Laminoplasty is an orthopaedic/neurosurgical surgical procedure for treating spinal stenosis by relieving pressure on the spinal cord. The main purpose of this procedure is to provide relief to patients who may suffer from symptoms of numbness, pain, or weakness in arm movement. The procedure involves cutting the lamina on both sides of the affected vertebrae (cutting through on one side and merely cutting a groove on the other) and then "swinging" the freed flap of bone open thus relieving the pressure on the spinal cord. The spinous process may be removed to allow the lamina bone flap to be swung open. The bone flap is then propped open using small wedges or pieces of bone such that the enlarged spinal canal will remain in place.

Laminoplastie HWK 6 - CT axial 001 - cropped Annotation.jpg
CT scan of Laminoplasty of cervical vertebra

This technique contrasts with vertebral laminectomy in the amount of bone and muscle tissue that has to be removed, displaced, or dissected in the procedure.


Laminoplasty is a surgical procedure that has been developed as an alternative to cervical laminectomy, which is used to treat cervical myelopathy. Laminoplasty reconstructs the vertebral lamina to decompress the spinal cord. The term laminoplasty means, “to create a hinge to lift the lamina.” [1]

To treat myelopathy and ossified posterior longitudinal ligament (OPLL), there are two approaches that can expand the spinal canal. These approaches are the anterior approach which is a direct removal of the cord compressing lesion, or a posterior approach which is an indirect decompression of the spinal cord. Laminectomy was one of the main methods for the posterior approach, however, the creation of laminoplasty was able to avoid several problems associated with the laminectomy procedure. Some risks of the laminectomy procedure include postoperative segmental instability, kyphosis, perineural adhesions, and late neurological deterioration.[1]

The laminoplasty procedure was created by Japanese orthopedic surgeons during the 1970s to 1980s. Over the years, laminoplasty has evolved its technique. The first laminoplasty technique developed was from modifying the Miyazaki and Kirita’s technique for laminectomy.[1] This method was described by Oyama as Z-shaped laminoplasty. The name was given due to the z-shape formed when cutting the laminae. The next method is called, en bloc laminoplasty, and it was a modification of the en bloc laminectomy, which was developed by Tsuji. En bloc laminoplasty decompresses the spine by making the laminae act as a flap, and this flap hovered over the cord without sutures or bone grafts. Later in 1977, Hirabayashi and his colleagues introduced the open-door laminoplasty, which was inspired by the en bloc laminoplasty. This method uses sutures on the facet capsule to leave the flap open. After this method, Kurokawa and his team developed the double door laminoplasty. This procedure involves cutting the laminae midline, and hinges are made bilaterally.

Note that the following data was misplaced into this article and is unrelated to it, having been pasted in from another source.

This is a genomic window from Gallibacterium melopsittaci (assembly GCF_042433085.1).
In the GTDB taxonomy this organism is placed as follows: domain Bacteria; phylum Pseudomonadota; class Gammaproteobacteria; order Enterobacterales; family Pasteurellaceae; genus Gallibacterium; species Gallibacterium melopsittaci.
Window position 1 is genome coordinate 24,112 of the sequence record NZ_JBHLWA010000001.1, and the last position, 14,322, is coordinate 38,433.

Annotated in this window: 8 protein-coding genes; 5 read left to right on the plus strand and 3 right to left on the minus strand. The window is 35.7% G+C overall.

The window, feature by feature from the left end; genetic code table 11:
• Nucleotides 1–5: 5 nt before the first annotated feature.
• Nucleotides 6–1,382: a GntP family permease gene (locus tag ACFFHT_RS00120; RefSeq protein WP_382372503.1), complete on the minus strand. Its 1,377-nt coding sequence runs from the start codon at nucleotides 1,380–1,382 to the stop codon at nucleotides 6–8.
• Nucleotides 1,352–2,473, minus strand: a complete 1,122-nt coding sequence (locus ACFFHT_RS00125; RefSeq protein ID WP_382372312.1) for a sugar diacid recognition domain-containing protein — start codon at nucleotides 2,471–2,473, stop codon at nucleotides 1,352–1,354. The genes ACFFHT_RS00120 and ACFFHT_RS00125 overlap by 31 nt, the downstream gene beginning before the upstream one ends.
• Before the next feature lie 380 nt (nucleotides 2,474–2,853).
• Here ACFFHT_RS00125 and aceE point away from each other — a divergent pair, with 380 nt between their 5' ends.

Not only are there many other methods of laminoplasty being created, these new methods falling under the open door or double door laminoplasty category, but also, other techniques are being developed in order to preserve the cervical muscle attachment on the spinous processes.

Anatomy of the spineEdit

Spinal column curvature-en

The spine is one of the main components of the central nervous system (CNS). This structure’s function is to provide the body with support and to protect the spinal cord. The spinal cord serves 3 main functions for the body. It provides sensation, autonomic and motor control for all bodily functions and parts. The spinal cord is the most complex yet organized part of the CNS. The entire spinal structure may be divided into 4 sections that create an overall S-shaped curve. These sections include the cervical, thoracic, lumbar, and sacral regions. Intervertebral discs stacked on top of one another make up the structure of the overall spine. These discs are separate and cushioned in between them, and with age, these discs become brittle and flat. Sensory stimulation is recognized and processed through the spinal cord, these include pain and temperature, touch, and proprioception. Our body’s entire neural network sends any of this sensory information to the spinal cord to process. In order to stabilize spinal movement, there are many ligaments throughout the spine to hold the vertebrae and intervertebral discs together. These elements all working together allow for spinal movement and overall bodily stability and support.[2]

Laminoplasty purposeEdit

The main purpose of this procedure is to provide relief to patients who may suffer from symptoms of numbness, pain, or weakness in arm movement. Patients may also experience difficulty with hand and finger movement, along with balance and walking difficulty. This surgical procedure is also commonly performed in order to remove pressure from the spinal cord in the neck, which may be due to various reasons. These include: tumors, fractures, arthritis, bone spurs, disc herniations, or degenerative problems.[3]


Z-Shaped Laminoplasty - Adapted From R. Kurokawa et al.
Open Door Laminoplasty - Adapted From R. Kurokawa et al.
Double Door Laminoplasty - Adapted From R. Kurokawa et al.


In the positioning of the patient, neuromonitoring is performed. The two forms of neuromonitoring implemented are somatosensory evoked potentials (SSEP) and transcranial motor evoked potentials (tcMEP). After monitoring the patient for some time, anesthetic induction and positioning are done. An intubation tube is added to ensure an oral pathway. Individuals with severe myelopathy will need a fiberoptic intubation scope to prevent the risk of extension of the cervical spine during the intubation process. The patient is then placed on a Jackson table with a Mayfield tong. The chest, iliac crests, arms, and knees all have gel padding and mats placed for support. The patient’s head is flexed while the neutral alignment of the cervical spine is established. The final step is checking the SSEP and tcMEP signals.[4]